Stephen Carver is a senior lecturer in change and crisis management at Cranfield University School of Management, and will address Airmic’s ERM Forum on 7 December
Risk management has a reputation for caution and deliberation, but not moving fast enough can be a risk in itself. This is the note of warning that Stephen Carver will deliver in a “call to arms” to Airmic’s ERM Forum on 7 December.
The new space race taking place between Elon Musk and Jeff Bezos provides Stephen with the illustration for this point. The two American billionaires are markedly different in the way they approach risk, both offering lessons for enterprise risk managers across sectors.
“They have two very different approaches to the way they manage risk but they’re both rapid,” Stephen says. “The lesson here is that ERM needs to shake itself up, because it’s become too much about saying no, whereas it should be about speeding things up.”
First, he describes Elon Musk’s approach to risk for SpaceX.
“His way of managing risk is to run fast, fail often and fix it. This ‘fast failure’ approach is anathema to traditional risk management, in which we are meant to stop, think, calculate and plan before we move. However, results show that Musk is frighteningly effective at what he does,” he says.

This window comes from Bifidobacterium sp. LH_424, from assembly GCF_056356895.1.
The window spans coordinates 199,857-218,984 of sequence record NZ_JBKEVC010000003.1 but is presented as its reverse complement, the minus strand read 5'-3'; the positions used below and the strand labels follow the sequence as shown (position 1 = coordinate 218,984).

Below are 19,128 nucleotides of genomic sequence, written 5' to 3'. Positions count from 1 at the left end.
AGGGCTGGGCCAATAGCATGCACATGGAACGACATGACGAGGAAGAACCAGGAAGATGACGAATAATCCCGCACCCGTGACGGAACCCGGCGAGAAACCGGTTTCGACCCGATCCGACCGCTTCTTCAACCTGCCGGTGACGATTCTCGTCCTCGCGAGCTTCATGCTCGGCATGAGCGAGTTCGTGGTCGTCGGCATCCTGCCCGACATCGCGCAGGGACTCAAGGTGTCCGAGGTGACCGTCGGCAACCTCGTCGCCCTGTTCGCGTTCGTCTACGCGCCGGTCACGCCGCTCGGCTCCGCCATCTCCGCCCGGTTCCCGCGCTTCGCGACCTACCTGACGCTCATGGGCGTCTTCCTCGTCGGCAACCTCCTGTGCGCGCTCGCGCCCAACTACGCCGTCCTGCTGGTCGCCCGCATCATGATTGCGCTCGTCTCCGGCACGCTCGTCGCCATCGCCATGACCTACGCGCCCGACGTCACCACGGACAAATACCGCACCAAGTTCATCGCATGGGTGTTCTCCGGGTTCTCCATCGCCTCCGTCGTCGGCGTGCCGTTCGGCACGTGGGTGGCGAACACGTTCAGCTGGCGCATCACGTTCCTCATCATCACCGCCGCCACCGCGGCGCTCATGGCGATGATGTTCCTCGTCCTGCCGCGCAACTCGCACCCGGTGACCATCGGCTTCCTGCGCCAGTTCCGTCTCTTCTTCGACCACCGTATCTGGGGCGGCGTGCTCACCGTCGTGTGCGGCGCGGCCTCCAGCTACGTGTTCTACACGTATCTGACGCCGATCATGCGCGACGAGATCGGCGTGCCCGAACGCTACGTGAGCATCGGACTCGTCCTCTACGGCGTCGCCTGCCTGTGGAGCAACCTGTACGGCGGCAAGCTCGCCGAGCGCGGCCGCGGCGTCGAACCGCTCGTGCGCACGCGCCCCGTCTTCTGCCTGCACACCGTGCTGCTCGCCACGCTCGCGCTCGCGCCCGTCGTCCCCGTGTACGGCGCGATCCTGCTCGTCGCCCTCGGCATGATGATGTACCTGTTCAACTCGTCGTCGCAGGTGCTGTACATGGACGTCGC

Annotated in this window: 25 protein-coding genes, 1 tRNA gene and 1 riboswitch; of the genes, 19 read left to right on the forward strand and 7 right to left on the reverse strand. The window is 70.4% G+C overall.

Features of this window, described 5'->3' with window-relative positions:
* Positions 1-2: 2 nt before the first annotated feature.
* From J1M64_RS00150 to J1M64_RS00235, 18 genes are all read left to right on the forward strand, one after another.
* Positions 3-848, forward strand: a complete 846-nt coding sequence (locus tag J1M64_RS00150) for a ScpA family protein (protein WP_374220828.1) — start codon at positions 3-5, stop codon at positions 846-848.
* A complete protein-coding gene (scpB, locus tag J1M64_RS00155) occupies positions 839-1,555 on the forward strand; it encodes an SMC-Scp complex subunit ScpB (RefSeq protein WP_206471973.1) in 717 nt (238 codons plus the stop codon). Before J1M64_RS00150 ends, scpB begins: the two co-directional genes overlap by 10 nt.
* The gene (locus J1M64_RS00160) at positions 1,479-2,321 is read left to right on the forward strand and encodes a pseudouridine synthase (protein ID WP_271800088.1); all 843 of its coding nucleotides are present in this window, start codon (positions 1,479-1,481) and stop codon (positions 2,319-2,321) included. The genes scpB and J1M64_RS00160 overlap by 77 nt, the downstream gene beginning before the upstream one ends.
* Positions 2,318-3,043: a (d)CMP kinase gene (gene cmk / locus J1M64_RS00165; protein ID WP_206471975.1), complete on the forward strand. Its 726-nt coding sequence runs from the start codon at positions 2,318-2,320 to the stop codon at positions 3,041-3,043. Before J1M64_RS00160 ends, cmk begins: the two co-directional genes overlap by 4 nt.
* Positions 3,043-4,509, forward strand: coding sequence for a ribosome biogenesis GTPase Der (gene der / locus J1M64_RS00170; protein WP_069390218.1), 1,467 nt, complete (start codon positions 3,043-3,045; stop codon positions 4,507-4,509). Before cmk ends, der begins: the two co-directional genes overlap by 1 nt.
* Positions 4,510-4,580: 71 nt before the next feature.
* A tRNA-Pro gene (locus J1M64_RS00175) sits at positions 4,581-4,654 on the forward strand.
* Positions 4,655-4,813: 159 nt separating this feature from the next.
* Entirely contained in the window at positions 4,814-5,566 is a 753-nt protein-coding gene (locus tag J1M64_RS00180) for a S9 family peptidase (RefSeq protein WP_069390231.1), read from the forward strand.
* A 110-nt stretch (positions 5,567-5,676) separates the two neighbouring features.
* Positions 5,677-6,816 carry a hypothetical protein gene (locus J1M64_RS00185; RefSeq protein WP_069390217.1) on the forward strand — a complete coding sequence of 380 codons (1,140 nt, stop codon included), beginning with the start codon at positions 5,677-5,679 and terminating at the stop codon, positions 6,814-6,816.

Most risk functions simply will not allow a fast failure approach, he emphasises, meaning that risk managers do not move fast enough.
“It is indicative of a wider culture, in which most management is driven by fear, from fear of breaking the rules on governance to fear of offending someone,” Stephen says.
“Most management driven by fear: fear of breaking governance rules; fear of offending someone; fear of being sued; fear of being called out and attacked afterwards. The result is that people feel disempowered. It results in ‘learned helplessness’, in which people want to be given step-by-step procedures to follow.”
Musk has been called out over the years by traditional industry rivals – aerospace giants such as Boeing and Lockheed Martin – but has continued to confound his critics.
Stephen’s own CV as a project manager includes working with Richard Branson at Virgin, and for Haliburton in the offshore oil sector. Most of his skills and experience has been transferrable between sectors, he suggests.
Jeff Bezos, founder of Amazon and rival to Elon Musk in rocketry and overall wealth terms, is almost a direct opposite character in his approach to risk, Stephen explains.
The motto of Bezos’s space venture, Blue Origin, is “Step by Step, Ferociously”, with an eccentric coat of arms featuring two tortoises climbing to the stars.
“Bezos doesn’t move unless he’s thought about every sort of risk involved. He moves step by step in incremental stops,” says Stephen. “We know who won in the end between the hare and the tortoise, and he sees Elon Musk as the hare.”